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Do your research before starting to shop for a new car as market remains tight

OTTAWA — Buying a new car can be an exciting but stressful exercise in the best of times, but right now supply shortages and soaring prices for used vehicles have made buying a new set of wheels harder than ever.
New Dodge Ram pickup trucks for sale are seen at an auto mall in Ottawa, on Monday, April 26, 2021. Car buyers during the pandemic have had to contend with empty dealership lots and soaring prices for used cars. THE CANADIAN PRESS/Justin Tang

OTTAWA — Buying a new car can be an exciting but stressful exercise in the best of times, but right now supply shortages and soaring prices for used vehicles have made buying a new set of wheels harder than ever. 

Empty lots at new car dealerships and a brisk market for used cars means you need to do your research and be flexible and prepared before heading out in search of your new ride this fall, experts say.  

Shari Prymak, senior consultant at Car Help Canada,which helps people buy new cars, said the majority of new vehicles are not readily available and must be factory ordered with a waiting period anywhere from a few weeks to two years long depending on the model. 

He recommends buyers looking for a new car should shop around and contact several dealers in advance by email to obtain fully itemized price quotes. 

"This will help them to find the most reasonably priced option in their area," he said. 

"Only when they are happy with the price and convinced it is the best deal in the area should they go visit the dealer in person."

Prymak said potential buyers should be as patient and flexible as possible. 

"If your first choice has too long of a waiting period, consider a similar alternative with a shorter wait time. Be flexible on the options, package, and colour choice," he said.

"Most dealers will not be able to fulfil a specific request. You can consider leasing your second or third choice for two to three years as a short-term purchase until the market returns to normal and then you can purchase what you really want."

A recent report by online automotive marketplace AutoTrader found used vehicle prices may have reached their peak this summer as they softened on a month-over-month basis for the first time in more than a year in July.

However, Baris Akyurek, director of marketing intelligence at AutoTrader, said prices for new and used cars are still up significantly from where they were a year ago and they are selling quickly, so it is important for buyers to do as much research as they can to be ready to make a decision once they find the vehicle they are looking for.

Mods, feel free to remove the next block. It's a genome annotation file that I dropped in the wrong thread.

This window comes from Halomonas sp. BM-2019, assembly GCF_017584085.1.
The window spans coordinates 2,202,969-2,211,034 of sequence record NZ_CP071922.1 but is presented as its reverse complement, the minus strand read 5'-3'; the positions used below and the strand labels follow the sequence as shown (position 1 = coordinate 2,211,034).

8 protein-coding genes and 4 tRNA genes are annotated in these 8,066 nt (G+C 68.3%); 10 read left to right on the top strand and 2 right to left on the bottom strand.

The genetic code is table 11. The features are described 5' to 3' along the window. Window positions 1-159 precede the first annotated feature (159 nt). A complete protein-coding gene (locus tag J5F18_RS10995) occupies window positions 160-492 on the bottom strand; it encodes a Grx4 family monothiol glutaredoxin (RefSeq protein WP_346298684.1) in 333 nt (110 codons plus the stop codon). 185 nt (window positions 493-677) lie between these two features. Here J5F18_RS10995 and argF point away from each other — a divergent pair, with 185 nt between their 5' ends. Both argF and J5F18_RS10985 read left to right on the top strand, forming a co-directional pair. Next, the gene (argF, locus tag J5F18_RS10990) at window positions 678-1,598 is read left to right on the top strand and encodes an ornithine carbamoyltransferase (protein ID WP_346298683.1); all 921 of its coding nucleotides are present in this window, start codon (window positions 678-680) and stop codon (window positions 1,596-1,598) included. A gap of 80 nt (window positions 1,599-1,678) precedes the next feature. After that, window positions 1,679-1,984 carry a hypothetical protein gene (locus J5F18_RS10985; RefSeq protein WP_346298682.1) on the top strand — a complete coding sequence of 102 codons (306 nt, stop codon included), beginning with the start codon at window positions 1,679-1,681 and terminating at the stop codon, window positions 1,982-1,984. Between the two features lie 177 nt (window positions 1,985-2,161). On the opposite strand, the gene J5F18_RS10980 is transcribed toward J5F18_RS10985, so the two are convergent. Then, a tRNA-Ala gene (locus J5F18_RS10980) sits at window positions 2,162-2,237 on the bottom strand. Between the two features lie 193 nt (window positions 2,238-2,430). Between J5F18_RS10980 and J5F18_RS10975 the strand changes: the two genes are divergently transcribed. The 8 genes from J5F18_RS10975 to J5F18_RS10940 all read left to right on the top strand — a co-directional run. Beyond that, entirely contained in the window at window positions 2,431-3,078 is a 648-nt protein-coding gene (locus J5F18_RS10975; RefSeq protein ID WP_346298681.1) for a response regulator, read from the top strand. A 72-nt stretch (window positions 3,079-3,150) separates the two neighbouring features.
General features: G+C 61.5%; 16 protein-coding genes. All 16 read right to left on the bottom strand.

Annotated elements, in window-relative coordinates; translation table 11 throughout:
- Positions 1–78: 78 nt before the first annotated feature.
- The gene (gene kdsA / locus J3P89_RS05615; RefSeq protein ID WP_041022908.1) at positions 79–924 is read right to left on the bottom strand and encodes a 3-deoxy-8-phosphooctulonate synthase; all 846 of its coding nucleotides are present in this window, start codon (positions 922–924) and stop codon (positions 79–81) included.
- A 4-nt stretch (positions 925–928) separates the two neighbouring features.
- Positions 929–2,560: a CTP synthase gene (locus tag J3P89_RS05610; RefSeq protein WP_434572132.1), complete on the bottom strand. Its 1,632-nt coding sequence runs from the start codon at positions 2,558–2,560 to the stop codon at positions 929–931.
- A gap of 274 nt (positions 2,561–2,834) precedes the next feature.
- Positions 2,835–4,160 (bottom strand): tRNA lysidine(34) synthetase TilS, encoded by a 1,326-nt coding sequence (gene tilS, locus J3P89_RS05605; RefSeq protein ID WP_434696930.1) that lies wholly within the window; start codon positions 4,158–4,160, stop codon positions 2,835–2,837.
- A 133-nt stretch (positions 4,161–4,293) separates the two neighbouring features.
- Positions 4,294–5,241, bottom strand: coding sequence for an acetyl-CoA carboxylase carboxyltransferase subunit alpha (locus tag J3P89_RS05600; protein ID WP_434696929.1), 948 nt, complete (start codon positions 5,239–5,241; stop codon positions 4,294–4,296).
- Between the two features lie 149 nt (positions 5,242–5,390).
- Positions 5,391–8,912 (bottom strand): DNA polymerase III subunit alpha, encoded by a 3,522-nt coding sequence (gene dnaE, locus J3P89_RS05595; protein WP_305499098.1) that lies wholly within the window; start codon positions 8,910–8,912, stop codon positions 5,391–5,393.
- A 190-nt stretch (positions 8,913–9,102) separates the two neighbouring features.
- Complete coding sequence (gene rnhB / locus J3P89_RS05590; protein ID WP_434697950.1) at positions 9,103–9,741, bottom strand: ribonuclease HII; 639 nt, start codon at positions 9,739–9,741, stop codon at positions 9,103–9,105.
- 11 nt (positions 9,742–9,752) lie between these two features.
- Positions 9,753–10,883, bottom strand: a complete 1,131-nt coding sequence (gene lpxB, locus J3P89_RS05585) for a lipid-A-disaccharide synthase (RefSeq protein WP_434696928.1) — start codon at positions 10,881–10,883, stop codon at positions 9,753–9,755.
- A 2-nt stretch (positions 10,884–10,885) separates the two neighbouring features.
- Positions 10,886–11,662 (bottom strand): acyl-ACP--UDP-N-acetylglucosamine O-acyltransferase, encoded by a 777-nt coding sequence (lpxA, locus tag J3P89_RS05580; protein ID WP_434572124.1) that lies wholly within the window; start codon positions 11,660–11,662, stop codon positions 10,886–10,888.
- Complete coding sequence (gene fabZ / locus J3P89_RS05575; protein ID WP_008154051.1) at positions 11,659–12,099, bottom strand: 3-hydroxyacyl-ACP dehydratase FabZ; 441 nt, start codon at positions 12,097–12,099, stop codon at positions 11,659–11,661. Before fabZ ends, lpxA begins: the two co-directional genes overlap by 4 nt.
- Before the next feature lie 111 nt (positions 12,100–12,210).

"The average time in the market for a vehicle has come down by quite a bit," he says. "For used cars it came down by 57 per cent. So it used to be 114 days last year, now it's around 55 days."

For new cars, although production at the big automakers has improved, Akyurek expects the increase in supply to be offset by the pent up demand from drivers who have had their heart set on buying a new car instead of a used vehicle.

If you are looking at the used market, it is important to do your research and know the vehicle that you are considering, said Shawn Vording, vice-president of product and sales at Carfax Canada.

"Make sure you know the car that you're buying and so know the history hasn't had an accident, has it been maintained, know the current condition, is it going to need tires and brakes in the next three months or has this car been reconditioned to a like-new status," he said. 

"If the price doesn't make sense, there's probably a reason why and so have an independent third party inspect vehicle." 

Dan Park, chief executive of Clutch, which sells cars online, said Canada hasn't seen the same volatility in used car pricing that happened in the U.S., but the shortages of new cars still are keeping used car prices somewhat inflated.

"If you need a car and you can't wait for it there's not much you can do," he said. "New car supply will gradually come back online over the course 12 to 18 months, but there is still a shortage in supply."

This report by The Canadian Press was first published Sept. 22, 2022.

Craig Wong, The Canadian Press

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